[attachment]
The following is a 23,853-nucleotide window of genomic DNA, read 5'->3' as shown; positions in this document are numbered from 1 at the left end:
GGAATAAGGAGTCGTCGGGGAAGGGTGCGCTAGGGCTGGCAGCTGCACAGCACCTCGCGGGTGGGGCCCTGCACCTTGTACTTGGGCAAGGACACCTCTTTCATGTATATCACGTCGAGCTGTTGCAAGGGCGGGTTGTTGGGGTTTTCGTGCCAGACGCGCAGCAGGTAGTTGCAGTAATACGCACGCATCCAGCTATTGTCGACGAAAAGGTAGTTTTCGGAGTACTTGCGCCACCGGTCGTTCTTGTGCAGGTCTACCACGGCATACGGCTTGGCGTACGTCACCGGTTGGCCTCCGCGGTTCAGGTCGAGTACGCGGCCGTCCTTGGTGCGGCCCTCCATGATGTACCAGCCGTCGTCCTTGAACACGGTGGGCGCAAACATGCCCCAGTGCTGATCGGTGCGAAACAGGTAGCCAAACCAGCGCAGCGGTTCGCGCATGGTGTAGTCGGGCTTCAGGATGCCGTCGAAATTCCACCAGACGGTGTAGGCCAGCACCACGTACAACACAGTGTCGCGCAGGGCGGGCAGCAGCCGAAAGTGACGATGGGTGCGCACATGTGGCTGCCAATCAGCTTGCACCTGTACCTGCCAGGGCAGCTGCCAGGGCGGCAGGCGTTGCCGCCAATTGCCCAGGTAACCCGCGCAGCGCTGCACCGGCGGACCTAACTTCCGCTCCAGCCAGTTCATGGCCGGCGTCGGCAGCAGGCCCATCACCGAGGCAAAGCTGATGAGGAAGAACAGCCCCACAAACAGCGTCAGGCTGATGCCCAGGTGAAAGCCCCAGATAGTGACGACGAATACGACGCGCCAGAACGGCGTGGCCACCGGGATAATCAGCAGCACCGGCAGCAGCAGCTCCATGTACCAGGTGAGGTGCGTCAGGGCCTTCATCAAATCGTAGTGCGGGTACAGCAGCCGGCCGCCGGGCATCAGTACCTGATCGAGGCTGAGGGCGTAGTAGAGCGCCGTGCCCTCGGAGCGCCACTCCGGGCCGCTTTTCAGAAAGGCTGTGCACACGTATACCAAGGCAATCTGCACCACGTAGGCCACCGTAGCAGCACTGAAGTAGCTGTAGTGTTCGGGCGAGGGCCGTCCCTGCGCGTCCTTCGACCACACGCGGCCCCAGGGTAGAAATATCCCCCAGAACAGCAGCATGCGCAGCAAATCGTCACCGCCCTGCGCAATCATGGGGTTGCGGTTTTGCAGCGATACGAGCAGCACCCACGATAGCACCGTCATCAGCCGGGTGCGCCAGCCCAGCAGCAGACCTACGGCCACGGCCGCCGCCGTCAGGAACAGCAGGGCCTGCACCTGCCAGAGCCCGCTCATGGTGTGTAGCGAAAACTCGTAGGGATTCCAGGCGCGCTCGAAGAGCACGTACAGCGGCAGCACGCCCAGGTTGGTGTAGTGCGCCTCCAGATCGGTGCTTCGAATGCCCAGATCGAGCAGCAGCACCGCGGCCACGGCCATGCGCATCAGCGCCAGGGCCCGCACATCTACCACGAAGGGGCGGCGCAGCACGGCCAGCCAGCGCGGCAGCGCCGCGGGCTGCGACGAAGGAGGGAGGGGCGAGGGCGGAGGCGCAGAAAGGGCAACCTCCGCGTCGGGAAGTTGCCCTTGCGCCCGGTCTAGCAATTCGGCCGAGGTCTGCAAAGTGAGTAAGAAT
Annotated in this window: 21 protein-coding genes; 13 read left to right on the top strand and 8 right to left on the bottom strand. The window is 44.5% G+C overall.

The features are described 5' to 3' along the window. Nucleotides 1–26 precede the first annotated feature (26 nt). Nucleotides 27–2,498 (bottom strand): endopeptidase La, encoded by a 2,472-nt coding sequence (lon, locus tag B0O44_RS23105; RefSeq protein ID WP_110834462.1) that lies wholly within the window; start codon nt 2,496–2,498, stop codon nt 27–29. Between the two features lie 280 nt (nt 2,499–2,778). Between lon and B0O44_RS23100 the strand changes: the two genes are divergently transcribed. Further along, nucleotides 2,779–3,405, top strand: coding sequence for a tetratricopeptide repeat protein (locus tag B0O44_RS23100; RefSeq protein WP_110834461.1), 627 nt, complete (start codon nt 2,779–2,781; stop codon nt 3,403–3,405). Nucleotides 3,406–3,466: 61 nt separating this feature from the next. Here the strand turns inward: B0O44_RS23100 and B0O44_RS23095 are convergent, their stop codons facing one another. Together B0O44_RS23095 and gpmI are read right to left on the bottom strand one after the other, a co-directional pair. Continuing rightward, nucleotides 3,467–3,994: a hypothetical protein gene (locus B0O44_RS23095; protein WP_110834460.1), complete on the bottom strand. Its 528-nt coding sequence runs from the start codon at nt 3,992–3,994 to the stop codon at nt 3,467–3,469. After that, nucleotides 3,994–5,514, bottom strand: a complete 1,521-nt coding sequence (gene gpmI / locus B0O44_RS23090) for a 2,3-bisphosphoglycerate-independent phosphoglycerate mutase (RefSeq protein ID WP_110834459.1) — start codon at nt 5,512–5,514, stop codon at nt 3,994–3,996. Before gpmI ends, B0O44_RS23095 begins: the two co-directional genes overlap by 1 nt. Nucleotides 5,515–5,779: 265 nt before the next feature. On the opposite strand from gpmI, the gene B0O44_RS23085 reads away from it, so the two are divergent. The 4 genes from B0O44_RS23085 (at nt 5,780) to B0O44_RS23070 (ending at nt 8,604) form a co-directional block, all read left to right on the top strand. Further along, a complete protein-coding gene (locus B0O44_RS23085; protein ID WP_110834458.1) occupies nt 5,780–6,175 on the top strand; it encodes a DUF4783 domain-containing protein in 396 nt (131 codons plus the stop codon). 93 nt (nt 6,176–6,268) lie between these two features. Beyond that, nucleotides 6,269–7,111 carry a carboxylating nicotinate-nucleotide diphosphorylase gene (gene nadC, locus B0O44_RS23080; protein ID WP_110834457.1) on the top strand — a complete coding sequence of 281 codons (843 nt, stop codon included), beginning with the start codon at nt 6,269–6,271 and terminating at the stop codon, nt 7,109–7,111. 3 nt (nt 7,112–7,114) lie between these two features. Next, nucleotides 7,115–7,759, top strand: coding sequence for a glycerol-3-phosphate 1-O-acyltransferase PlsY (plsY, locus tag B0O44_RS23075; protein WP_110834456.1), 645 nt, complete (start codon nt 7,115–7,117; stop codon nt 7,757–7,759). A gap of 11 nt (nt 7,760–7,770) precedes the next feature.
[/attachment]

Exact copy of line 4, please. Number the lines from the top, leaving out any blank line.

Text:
The features are described 5' to 3' along the window. Nucleotides 1–26 precede the first annotated feature (26 nt). Nucleotides 27–2,498 (bottom strand): endopeptidase La, encoded by a 2,472-nt coding sequence (lon, locus tag B0O44_RS23105; RefSeq protein ID WP_110834462.1) that lies wholly within the window; start codon nt 2,496–2,498, stop codon nt 27–29. Between the two features lie 280 nt (nt 2,499–2,778). Between lon and B0O44_RS23100 the strand changes: the two genes are divergently transcribed. Further along, nucleotides 2,779–3,405, top strand: coding sequence for a tetratricopeptide repeat protein (locus tag B0O44_RS23100; RefSeq protein WP_110834461.1), 627 nt, complete (start codon nt 2,779–2,781; stop codon nt 3,403–3,405). Nucleotides 3,406–3,466: 61 nt separating this feature from the next. Here the strand turns inward: B0O44_RS23100 and B0O44_RS23095 are convergent, their stop codons facing one another. Together B0O44_RS23095 and gpmI are read right to left on the bottom strand one after the other, a co-directional pair. Continuing rightward, nucleotides 3,467–3,994: a hypothetical protein gene (locus B0O44_RS23095; protein WP_110834460.1), complete on the bottom strand. Its 528-nt coding sequence runs from the start codon at nt 3,992–3,994 to the stop codon at nt 3,467–3,469. After that, nucleotides 3,994–5,514, bottom strand: a complete 1,521-nt coding sequence (gene gpmI / locus B0O44_RS23090) for a 2,3-bisphosphoglycerate-independent phosphoglycerate mutase (RefSeq protein ID WP_110834459.1) — start codon at nt 5,512–5,514, stop codon at nt 3,994–3,996. Before gpmI ends, B0O44_RS23095 begins: the two co-directional genes overlap by 1 nt. Nucleotides 5,515–5,779: 265 nt before the next feature. On the opposite strand from gpmI, the gene B0O44_RS23085 reads away from it, so the two are divergent. The 4 genes from B0O44_RS23085 (at nt 5,780) to B0O44_RS23070 (ending at nt 8,604) form a co-directional block, all read left to right on the top strand. Further along, a complete protein-coding gene (locus B0O44_RS23085; protein ID WP_110834458.1) occupies nt 5,780–6,175 on the top strand; it encodes a DUF4783 domain-containing protein in 396 nt (131 codons plus the stop codon). 93 nt (nt 6,176–6,268) lie between these two features. Beyond that, nucleotides 6,269–7,111 carry a carboxylating nicotinate-nucleotide diphosphorylase gene (gene nadC, locus B0O44_RS23080; protein ID WP_110834457.1) on the top strand — a complete coding sequence of 281 codons (843 nt, stop codon included), beginning with the start codon at nt 6,269–6,271 and terminating at the stop codon, nt 7,109–7,111. 3 nt (nt 7,112–7,114) lie between these two features. Next, nucleotides 7,115–7,759, top strand: coding sequence for a glycerol-3-phosphate 1-O-acyltransferase PlsY (plsY, locus tag B0O44_RS23075; protein WP_110834456.1), 645 nt, complete (start codon nt 7,115–7,117; stop codon nt 7,757–7,759). A gap of 11 nt (nt 7,760–7,770) precedes the next feature.